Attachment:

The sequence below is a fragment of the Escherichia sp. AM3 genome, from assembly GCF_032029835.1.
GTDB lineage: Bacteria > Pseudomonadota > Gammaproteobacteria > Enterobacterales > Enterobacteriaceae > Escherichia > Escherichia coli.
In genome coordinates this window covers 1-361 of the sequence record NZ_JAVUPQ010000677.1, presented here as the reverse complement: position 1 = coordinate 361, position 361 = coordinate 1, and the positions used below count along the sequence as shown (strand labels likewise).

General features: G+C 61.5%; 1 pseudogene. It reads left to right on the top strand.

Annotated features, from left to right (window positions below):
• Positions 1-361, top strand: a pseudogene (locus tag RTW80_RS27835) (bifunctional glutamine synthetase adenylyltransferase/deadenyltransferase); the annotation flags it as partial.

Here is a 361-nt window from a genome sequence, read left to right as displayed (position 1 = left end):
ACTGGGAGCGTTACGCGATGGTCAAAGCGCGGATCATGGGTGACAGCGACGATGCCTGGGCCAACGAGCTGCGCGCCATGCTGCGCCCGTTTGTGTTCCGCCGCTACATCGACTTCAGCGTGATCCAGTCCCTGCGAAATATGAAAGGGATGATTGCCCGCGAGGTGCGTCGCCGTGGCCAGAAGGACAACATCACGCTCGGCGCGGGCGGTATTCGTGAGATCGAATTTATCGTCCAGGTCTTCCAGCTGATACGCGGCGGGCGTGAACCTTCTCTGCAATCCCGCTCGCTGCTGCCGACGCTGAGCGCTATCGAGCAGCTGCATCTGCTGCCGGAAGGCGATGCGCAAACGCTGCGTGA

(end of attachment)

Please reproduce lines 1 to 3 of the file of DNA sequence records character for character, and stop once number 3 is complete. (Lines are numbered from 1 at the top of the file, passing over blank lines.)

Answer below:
The sequence below is a fragment of the Escherichia sp. AM3 genome, from assembly GCF_032029835.1.
GTDB lineage: Bacteria > Pseudomonadota > Gammaproteobacteria > Enterobacterales > Enterobacteriaceae > Escherichia > Escherichia coli.
In genome coordinates this window covers 1-361 of the sequence record NZ_JAVUPQ010000677.1, presented here as the reverse complement: position 1 = coordinate 361, position 361 = coordinate 1, and the positions used below count along the sequence as shown (strand labels likewise).